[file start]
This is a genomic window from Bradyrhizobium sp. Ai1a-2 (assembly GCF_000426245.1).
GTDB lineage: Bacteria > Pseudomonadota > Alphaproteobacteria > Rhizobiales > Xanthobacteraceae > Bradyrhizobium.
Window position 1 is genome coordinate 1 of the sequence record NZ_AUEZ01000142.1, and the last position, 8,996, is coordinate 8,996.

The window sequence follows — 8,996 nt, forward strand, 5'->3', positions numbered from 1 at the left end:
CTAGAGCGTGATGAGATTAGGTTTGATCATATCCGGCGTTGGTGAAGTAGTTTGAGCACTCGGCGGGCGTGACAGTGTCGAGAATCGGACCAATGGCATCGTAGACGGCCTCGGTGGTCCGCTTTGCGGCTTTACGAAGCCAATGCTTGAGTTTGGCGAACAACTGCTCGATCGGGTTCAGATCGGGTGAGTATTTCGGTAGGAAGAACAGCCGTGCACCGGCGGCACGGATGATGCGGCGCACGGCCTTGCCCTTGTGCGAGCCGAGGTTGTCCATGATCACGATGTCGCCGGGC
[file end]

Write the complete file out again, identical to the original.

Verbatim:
This is a genomic window from Bradyrhizobium sp. Ai1a-2 (assembly GCF_000426245.1).
GTDB lineage: Bacteria > Pseudomonadota > Alphaproteobacteria > Rhizobiales > Xanthobacteraceae > Bradyrhizobium.
Window position 1 is genome coordinate 1 of the sequence record NZ_AUEZ01000142.1, and the last position, 8,996, is coordinate 8,996.

The window sequence follows — 8,996 nt, forward strand, 5'->3', positions numbered from 1 at the left end:
CTAGAGCGTGATGAGATTAGGTTTGATCATATCCGGCGTTGGTGAAGTAGTTTGAGCACTCGGCGGGCGTGACAGTGTCGAGAATCGGACCAATGGCATCGTAGACGGCCTCGGTGGTCCGCTTTGCGGCTTTACGAAGCCAATGCTTGAGTTTGGCGAACAACTGCTCGATCGGGTTCAGATCGGGTGAGTATTTCGGTAGGAAGAACAGCCGTGCACCGGCGGCACGGATGATGCGGCGCACGGCCTTGCCCTTGTGCGAGCCGAGGTTGTCCATGATCACGATGTCGCCGGGC